edited April 2015 7468 karma
    @blah170blah I so needed to hear that it’s taken over a year for you to get to where you are. While I’ve improved 13 points from my initial diagnostic, I’m nowhere near my goal score (Heck, my BR score hasn’t hit my goal score). Your post reinforces my thinking about taking PTs at a rate of about 1 per 2-3 weeks and spending time after each PT/BR OBSESSING over each weakness and drilling more and more fundamentals. If it takes 18 months, it takes 18 months. It kills me when people throw up a post saying “I’m taking the LSAT in 2 months, How do I get from a 149 to 170 by then?” I always want to answer, “Time, kid.” but I know it'll make me sound like an old person.
  • mariii_mmariii_m Member
    32 karma
    This is me exactly. I finished the core course a few weeks ago and have gotten exactly 171 on every PT since. While this is a significant jump from my pre-7sgae scores of 160-166 it makes me feel like I have somehow reached my limit. I consistently get one of the parallel flaw questions wrong (but only one!), a few NAs (and then get them right on BR) and a few MSS (also can usually get them right on BR). I have been meaning to drill these specific question types before my next PT, but have not had time. Will see if that causes any improvements. I think I need to start doing intensely timed NA and MSS questions.

    Also this is kind of weird but when I first started doing LSAT prep I was really intuitively good at RC (english major may explain it), I even went -0 on my diagnostic. However, as I study and improve LG and LR my RC intuition has been decreasing pretty horrifically. I have no idea why or how to fix this! Lately I consistently do better on LR than RC, which I never expected. I also can usually catch my mistakes for LR on blind review, but this has not been the case for RC. Just wondering if this has happened to anyone!
  • nicole.hopkinsnicole.hopkins Inactive Sage Inactive ⭐
    edited April 2015 7965 karma
    @DumbHollywoodActor Yes, the preponderance of those kinds of posts in these months/weeks leading up to June = excruciating.
  • nicole.hopkinsnicole.hopkins Inactive Sage Inactive ⭐
    7965 karma
    @mariii_m I was a German (Program in Media/Aesthetics) major and extensively studied literary/critical theory; the bulk of my education consistent of extremely close reading of texts. My diagnostic was also considerably higher than several of my later scores in RC. Part of the issue is that—while the ability to closely read a text is better than a lack of that ability—this is an entirely different game than what we did in undergrad. For one, the time constraints for reading/analysis were radically different (if not wholly absent); and, the necessity of reading for reasoning structure over/above content is quite different from that kind of analysis.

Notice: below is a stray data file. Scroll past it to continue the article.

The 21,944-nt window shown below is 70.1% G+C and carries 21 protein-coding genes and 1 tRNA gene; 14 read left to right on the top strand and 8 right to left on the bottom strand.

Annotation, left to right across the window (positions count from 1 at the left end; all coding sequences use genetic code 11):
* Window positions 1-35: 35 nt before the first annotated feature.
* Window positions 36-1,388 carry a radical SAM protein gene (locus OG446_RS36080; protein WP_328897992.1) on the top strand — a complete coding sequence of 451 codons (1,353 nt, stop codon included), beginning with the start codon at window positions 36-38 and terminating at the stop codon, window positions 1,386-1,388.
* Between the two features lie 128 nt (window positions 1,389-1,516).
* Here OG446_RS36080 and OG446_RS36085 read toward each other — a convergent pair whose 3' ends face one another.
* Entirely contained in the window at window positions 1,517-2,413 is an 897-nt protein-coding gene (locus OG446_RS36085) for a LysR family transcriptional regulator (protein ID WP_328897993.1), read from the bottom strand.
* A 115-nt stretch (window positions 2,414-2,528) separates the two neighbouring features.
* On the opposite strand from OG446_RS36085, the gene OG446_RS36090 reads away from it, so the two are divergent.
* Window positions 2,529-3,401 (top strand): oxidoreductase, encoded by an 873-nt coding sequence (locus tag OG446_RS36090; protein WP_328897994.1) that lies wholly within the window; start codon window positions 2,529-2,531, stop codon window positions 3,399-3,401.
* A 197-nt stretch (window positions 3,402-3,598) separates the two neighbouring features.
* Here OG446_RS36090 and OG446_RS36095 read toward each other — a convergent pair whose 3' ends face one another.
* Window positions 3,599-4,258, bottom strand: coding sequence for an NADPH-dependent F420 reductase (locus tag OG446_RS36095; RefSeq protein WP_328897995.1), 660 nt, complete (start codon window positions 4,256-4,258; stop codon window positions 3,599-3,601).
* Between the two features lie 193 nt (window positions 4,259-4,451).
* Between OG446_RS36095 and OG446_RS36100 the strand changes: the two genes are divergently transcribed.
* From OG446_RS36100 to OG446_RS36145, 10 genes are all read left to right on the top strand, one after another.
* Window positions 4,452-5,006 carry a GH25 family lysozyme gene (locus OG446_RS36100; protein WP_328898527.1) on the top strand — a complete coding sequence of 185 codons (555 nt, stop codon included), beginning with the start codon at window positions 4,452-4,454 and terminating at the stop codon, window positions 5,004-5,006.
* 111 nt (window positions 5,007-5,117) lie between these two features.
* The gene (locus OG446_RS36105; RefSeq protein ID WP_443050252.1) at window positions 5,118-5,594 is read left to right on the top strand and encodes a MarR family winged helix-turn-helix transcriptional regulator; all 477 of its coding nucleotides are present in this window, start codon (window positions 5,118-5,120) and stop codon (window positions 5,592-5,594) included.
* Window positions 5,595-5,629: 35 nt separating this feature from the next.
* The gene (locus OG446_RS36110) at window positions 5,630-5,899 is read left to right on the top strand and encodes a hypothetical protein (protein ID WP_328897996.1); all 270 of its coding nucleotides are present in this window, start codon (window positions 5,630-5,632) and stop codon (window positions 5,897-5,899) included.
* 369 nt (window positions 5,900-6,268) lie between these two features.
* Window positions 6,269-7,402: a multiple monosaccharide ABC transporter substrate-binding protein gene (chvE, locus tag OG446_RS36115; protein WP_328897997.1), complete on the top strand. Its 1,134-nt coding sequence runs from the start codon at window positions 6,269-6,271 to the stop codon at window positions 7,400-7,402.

• mariii_mmariii_m Member
    edited April 2015 32 karma
    @nicole.hopkins Thank you for the extremely articulate response! I fully agree that RC is a completely different game and that any experience with textual analysis is not necessarily helpful. I'm glad I am not the only one with this problem though, I was definitely feeling a little hopeless after my last RC drill. I think it is time to go back to the Trainer/7sage RC basics, which I did not engage with fully the first time around. Thanks, LSAT, for shattering my confidence on a weekly basis!
  • nicole.hopkinsnicole.hopkins Inactive Sage Inactive ⭐
    7965 karma
    Haha @mariii_m well put—just remember that you're uncovering weaknesses that you are in an excellent position to address with the resources at your disposal. I find our discussion of RC in the BR groups to be particularly fruitful—Sat/7pm EST (PT56) Mon/8pm EST (PT57), PM me with Skype handle if you'd like to join (I feel like a broken record but repetition signifies how important a resource these BR groups have proven to me!).
  • mariii_mmariii_m Member
    32 karma
    @nicole.hopkins thanks, that sounds great! I will message you now!
  • blah170blahblah170blah Alum Inactive ⭐
    edited April 2015 3545 karma
    English (and language) majors for the win! My diagnostic RC was also better than I ended up averaging as well!

    I think the biggest difference is that, during our diagnostic, we can intuitively rely on the skills we used as close readers in our classes and apply it to the lsat. Then we hit stage 2 where we're learning all these techniques and essentially learning a new lanaguage, which I think messes up our intuition and actually makes us hesitant to rely on our intuition to answer things correctly. This I think accounts for us doing worse on later PTs when compared to our diagnostic. I think for some people it can end at stage 2 because very few people really understand how to break down RC and meticulously dissect the section like they do for RC and LG.

    I'm in some weird transition because I'm getting back to my old diagnostic score for RC (-3 to -4). I think improving on LR is actually responsible for me getting back to where I was for RC. I'm hoping drills will get me to a place of improvement.
  • blah170blahblah170blah Alum Inactive ⭐
    3545 karma
    @DumbHollywoodActor UGH I KNOW! I do think it's possible for some but it's so rare. What I've come to realize is the lsat is such a personal process and requires a ton of introspection. For some people, all they need is 1 or 2 course materials to break open the test, which allow them to see the nuances the LSAC writers make. I'm so jealous of my friend, for instance, who room Blueprint for 3 months and jumped from the 150s to a 172 on test day. For others like myself, I've gone through everything and have needed to come up with my own schemas to seek improvement. That takes so much longer.
  • blah170blahblah170blah Alum Inactive ⭐
    3545 karma
    On the question of PTs, I have about 20 I haven't seen at all. For the bulk of them, I don't remember enough of the questions to make an impact. There are some questions between PTS 1-38 where I know exactly what to do to get the question right. This is different than encountering a question and remembering the right answer. I found that retaking some of the earlier PTs and especially the ones in the 1-38 range where j remembered the right way helped cement my LSAT logic.
  • VegMeg55VegMeg55 Alum Member Inactive ⭐
    587 karma
    @blah170blah I LOVE this! Sorry to hear that you're stuck in the lower 170s but I'm so appreciative that you've shared your journey with the 7Sage World. You've put so much effort into the LSAT and you deserve every gain. I might, just might, put law school off for another year to really meticulously break down every question type and review the fundamentals again. I'm aiming for a 175+ but my PT score needs some work (used to be on PowerScore, now finishing 7Sage Ultimate). You are an inspiration! Thanks for the post!
  • blah170blahblah170blah Alum Inactive ⭐
    3545 karma
    Awwwww @VegMeg55, you are too sweet! Thank you so much for your kind words :)